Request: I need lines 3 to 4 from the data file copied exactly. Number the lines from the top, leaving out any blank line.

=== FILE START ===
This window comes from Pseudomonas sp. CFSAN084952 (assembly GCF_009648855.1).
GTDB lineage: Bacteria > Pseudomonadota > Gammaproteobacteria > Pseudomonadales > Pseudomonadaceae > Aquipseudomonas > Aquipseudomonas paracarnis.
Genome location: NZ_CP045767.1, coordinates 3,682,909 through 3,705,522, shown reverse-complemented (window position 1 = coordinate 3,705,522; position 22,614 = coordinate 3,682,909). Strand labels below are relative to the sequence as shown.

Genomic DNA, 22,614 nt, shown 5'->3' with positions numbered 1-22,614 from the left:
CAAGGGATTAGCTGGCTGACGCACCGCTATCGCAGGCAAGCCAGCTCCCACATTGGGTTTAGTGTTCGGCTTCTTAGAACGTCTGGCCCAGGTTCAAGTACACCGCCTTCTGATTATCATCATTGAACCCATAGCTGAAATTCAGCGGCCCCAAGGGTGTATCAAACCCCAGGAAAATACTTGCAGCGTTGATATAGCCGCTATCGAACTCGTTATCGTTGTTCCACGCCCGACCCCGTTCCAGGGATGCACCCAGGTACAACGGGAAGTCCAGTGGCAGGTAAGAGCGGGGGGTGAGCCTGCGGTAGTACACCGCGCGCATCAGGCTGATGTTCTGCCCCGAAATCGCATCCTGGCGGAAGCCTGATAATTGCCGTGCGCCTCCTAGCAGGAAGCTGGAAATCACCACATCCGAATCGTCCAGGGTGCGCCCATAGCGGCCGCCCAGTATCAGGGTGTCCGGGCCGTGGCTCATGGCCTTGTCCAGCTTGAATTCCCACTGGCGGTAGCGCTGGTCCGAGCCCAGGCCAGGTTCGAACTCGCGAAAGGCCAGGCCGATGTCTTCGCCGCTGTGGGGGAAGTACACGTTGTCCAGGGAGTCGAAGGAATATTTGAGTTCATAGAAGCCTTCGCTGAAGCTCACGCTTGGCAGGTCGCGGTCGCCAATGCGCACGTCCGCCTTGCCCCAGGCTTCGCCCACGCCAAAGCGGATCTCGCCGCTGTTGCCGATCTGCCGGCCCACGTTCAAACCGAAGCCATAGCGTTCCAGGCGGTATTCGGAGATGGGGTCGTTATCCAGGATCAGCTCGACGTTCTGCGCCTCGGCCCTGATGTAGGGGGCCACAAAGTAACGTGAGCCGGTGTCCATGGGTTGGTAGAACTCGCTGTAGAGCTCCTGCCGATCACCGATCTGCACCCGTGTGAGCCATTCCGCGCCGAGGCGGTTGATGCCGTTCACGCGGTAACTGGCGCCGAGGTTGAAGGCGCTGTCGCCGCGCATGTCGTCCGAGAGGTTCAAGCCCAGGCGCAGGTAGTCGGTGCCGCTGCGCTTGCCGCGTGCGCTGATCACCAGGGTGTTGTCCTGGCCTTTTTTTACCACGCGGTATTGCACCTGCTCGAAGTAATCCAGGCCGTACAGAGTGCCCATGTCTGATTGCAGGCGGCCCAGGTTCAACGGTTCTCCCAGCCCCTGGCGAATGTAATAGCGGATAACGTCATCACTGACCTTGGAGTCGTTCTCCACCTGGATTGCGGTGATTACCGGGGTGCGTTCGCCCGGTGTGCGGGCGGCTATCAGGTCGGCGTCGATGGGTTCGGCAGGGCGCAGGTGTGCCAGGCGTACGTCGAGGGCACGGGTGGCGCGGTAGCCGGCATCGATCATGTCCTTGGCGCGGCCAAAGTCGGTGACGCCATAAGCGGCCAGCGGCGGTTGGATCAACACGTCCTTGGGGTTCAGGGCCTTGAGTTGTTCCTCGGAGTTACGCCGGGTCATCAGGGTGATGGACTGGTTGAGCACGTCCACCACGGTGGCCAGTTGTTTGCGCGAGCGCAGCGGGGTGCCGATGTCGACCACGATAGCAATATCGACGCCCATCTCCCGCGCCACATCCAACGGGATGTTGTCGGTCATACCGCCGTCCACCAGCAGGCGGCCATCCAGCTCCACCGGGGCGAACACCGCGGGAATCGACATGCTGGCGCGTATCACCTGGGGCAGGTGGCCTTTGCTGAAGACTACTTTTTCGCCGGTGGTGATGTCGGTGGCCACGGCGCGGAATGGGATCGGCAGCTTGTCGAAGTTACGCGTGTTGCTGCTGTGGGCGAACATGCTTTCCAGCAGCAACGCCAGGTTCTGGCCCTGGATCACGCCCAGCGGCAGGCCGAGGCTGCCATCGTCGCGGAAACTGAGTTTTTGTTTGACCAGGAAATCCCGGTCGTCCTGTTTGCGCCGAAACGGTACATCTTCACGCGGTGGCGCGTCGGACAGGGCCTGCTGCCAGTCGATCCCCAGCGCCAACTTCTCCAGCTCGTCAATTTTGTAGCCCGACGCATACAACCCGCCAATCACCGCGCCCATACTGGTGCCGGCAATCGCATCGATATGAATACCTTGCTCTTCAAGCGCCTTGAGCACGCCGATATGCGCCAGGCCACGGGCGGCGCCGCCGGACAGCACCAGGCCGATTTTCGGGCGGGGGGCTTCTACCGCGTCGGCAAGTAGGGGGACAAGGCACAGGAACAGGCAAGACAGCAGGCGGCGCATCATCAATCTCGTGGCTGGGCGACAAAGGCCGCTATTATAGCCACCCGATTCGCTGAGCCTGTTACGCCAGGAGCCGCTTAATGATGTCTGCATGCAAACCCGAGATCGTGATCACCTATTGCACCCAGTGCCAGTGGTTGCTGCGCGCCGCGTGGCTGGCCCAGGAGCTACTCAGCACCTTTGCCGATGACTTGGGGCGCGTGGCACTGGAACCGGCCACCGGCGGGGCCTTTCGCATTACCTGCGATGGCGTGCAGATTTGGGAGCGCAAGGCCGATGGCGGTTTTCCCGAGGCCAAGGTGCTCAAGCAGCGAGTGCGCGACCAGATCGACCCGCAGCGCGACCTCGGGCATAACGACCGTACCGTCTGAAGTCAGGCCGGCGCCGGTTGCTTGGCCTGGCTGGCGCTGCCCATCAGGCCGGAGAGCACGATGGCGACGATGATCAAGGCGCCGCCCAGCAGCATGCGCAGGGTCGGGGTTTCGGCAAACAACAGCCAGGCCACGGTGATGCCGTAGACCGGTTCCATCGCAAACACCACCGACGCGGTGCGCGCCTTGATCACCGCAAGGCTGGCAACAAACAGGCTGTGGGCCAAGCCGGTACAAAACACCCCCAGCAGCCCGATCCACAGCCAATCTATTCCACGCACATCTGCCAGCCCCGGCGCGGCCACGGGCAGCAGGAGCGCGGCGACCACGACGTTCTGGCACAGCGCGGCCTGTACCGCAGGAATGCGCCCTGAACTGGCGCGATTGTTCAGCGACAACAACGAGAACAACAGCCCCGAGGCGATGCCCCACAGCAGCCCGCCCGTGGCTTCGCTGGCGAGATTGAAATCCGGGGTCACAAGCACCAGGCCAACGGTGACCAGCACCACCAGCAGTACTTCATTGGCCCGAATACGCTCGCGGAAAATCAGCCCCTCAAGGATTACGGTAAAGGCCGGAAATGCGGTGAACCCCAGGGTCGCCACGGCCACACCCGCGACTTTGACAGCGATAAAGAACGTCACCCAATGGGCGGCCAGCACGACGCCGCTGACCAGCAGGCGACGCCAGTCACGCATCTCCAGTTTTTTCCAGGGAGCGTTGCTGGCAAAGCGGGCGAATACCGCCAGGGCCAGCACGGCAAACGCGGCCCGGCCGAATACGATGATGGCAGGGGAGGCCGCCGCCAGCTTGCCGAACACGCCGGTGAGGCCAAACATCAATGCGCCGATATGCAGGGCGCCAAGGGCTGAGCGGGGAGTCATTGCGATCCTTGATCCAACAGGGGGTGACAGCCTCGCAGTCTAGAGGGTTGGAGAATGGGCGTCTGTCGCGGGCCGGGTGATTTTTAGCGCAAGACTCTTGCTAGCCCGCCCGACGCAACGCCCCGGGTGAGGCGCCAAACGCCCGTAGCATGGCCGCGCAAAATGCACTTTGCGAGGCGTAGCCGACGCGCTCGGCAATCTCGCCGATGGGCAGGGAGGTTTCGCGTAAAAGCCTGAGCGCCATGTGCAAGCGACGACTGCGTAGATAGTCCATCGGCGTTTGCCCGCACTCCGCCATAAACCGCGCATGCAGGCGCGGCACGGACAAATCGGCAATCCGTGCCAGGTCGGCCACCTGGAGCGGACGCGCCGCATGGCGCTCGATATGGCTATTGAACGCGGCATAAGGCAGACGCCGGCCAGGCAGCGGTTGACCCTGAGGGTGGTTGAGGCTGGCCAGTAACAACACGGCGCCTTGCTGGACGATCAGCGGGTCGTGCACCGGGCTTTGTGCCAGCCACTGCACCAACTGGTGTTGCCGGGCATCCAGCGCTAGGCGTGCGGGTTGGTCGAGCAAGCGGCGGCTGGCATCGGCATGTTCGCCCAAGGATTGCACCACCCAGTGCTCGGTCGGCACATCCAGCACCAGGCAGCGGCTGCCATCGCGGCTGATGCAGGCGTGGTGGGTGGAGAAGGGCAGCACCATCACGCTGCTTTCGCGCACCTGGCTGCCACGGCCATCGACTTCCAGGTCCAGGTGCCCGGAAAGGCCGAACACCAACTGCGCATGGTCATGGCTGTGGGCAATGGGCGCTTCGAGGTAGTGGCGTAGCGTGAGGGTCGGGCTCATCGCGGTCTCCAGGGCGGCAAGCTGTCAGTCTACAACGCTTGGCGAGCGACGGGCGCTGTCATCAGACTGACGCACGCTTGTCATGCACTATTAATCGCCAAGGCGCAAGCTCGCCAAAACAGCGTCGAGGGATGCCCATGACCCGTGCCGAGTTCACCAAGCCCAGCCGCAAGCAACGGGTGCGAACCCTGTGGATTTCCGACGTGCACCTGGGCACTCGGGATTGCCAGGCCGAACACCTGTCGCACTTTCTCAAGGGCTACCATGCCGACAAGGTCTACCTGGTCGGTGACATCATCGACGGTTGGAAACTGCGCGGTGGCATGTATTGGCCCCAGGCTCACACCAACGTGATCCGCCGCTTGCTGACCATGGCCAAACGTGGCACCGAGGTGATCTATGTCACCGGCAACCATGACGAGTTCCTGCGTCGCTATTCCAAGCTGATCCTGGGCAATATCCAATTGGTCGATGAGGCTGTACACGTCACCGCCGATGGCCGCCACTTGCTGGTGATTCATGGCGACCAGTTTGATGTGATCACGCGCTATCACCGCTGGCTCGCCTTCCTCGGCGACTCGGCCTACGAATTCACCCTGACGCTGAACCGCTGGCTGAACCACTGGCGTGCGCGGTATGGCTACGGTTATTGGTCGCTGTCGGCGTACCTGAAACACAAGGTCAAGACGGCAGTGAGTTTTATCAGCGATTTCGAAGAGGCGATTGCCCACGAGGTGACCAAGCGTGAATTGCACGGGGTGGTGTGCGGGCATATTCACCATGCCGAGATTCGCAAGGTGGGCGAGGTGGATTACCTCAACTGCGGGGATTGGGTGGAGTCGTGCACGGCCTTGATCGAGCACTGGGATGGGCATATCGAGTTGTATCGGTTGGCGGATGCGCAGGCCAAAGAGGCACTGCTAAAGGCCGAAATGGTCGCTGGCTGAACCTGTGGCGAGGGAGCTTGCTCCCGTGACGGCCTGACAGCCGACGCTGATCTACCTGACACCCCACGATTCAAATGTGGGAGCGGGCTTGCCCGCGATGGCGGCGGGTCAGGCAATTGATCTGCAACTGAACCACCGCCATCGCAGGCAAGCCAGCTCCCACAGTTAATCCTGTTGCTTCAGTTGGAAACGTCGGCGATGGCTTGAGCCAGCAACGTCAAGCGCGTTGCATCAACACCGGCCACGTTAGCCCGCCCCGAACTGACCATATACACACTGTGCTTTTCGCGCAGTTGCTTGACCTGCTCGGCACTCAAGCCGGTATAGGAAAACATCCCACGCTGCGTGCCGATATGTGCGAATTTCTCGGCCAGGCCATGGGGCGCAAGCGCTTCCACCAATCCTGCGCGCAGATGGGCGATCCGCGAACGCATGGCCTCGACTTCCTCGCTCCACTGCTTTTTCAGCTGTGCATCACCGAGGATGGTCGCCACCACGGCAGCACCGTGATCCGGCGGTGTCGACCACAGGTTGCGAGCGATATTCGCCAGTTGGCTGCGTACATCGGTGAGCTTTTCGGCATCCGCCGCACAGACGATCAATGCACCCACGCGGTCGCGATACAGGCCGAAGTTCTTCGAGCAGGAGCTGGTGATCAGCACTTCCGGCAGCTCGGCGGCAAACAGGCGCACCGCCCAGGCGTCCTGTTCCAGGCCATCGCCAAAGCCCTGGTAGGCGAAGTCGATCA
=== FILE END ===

Genome location: NZ_CP045767.1, coordinates 3,682,909 through 3,705,522, shown reverse-complemented (window position 1 = coordinate 3,705,522; position 22,614 = coordinate 3,682,909). Strand labels below are relative to the sequence as shown.

Genomic DNA, 22,614 nt, shown 5'->3' with positions numbered 1-22,614 from the left: